- The Straits Times
Singapore’s Prime Minister Lee Hsien Loong said in his speech at the National Day Rally on Sunday (August 19) that the country’s hawker culture will be nominated for inscription into Unesco’s Representative List of the Intangible Cultural Heritage of Humanity.
He said they are Singapore’s “community dining rooms” and are a unique part of the country’s heritage and identity.
But Malaysians have taken to social media to have their say.
Some said that hawker centres, and the popular food stalls sited in them, are not exclusive to Singapore:
Others pointed out the various flaws that Singaporean hawker centres have:
There were even others that noted that Penang should be celebrated for its hawker culture instead:
Others opposed the negative response, pointing out that “hawker culture” is different in every country, and as such, it would still be important to commemorate:
Celebrity chefs such as Redzuawan Ismail, better known as Chef Wan, also joined the voice of critics, saying that it was “arrogant behaviour”, The Star reported.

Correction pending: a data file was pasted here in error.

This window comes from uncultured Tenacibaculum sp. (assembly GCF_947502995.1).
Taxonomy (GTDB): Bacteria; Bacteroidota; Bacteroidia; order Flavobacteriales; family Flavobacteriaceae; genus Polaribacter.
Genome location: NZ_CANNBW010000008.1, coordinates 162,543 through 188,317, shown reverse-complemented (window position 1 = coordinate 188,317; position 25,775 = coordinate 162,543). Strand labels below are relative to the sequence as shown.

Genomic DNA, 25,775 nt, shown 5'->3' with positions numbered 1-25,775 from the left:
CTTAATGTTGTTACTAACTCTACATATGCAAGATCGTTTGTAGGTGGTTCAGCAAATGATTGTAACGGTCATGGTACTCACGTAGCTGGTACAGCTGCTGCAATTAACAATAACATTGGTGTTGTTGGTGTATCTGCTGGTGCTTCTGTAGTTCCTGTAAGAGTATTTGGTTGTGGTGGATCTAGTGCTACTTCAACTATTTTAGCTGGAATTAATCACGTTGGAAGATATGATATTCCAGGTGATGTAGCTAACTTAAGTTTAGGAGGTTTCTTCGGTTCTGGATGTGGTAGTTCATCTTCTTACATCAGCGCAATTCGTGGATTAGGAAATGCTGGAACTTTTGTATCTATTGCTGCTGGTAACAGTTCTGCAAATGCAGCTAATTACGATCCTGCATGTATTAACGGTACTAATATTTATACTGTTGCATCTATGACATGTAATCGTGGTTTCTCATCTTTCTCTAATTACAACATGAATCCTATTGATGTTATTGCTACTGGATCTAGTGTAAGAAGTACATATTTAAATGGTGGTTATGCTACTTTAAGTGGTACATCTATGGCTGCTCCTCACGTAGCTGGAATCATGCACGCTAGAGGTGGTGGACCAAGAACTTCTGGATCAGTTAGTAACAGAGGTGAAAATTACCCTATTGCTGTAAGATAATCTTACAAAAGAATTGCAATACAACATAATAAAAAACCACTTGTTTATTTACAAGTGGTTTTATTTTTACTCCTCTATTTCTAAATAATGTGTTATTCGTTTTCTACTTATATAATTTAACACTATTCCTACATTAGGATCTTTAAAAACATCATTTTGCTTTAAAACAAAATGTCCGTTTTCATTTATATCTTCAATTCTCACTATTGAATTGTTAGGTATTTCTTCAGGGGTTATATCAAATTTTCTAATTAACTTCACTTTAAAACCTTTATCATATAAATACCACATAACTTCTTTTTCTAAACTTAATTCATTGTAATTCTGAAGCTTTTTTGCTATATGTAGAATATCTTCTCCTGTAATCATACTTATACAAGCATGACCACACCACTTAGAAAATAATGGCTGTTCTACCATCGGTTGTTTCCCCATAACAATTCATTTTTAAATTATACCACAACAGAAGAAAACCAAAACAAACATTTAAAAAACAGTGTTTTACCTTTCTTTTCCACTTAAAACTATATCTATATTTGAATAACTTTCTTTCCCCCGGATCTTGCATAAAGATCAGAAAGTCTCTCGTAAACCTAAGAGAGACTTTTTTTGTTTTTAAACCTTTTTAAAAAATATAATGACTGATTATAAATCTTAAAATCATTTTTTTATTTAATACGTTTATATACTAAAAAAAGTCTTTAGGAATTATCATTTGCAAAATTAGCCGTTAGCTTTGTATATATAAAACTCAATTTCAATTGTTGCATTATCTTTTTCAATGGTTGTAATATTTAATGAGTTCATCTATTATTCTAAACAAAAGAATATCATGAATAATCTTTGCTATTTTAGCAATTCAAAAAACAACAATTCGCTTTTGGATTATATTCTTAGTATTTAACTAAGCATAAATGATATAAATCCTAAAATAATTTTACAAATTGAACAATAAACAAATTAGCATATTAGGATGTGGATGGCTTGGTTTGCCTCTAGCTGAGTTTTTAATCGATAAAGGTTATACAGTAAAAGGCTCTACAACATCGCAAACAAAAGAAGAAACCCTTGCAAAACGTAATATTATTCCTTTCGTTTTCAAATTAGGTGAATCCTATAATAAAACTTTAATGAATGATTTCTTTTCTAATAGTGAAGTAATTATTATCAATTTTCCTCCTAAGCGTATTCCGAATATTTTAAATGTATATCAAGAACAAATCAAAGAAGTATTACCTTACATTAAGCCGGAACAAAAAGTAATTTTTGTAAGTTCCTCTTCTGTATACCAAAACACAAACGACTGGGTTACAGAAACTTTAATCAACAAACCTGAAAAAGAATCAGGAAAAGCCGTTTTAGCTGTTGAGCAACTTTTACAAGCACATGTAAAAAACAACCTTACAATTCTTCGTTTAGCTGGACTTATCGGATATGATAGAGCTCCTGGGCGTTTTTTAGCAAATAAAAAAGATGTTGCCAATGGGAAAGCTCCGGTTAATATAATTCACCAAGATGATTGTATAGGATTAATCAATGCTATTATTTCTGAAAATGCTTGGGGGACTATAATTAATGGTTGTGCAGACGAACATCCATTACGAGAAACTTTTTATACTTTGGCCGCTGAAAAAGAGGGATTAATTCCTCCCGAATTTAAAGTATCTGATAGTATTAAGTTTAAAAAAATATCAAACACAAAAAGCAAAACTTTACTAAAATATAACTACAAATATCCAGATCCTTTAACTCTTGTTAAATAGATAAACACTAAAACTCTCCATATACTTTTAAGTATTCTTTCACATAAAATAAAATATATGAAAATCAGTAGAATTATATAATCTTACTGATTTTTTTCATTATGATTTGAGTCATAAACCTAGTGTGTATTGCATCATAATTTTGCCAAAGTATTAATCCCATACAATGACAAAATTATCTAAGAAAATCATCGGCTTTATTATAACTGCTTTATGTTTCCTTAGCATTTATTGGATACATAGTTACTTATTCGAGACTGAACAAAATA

He said: “People who lack confidence in their food will go all out to do these things for recognition. It’s not necessary to announce to the world that you have this or that.”
Another celebrity chef, Datuk Ismail Ahmad, compared the hawker culture between Singapore and Malaysia, saying that while Singaporean hawker culture was usually confined within buildings, in Malaysia it is widespread and could be found in both urban and rural areas.
He said: “That’s the uniqueness of ours compared to theirs. Theirs is monotonous. Their hawker centres are beautiful but tasteless.
“Ours are very original and diverse. If you go to a hawker centre in Malaysia, the food is to die for because of our sensitivity in using fresh ingredients and efforts to sustain the originality of our dishes.”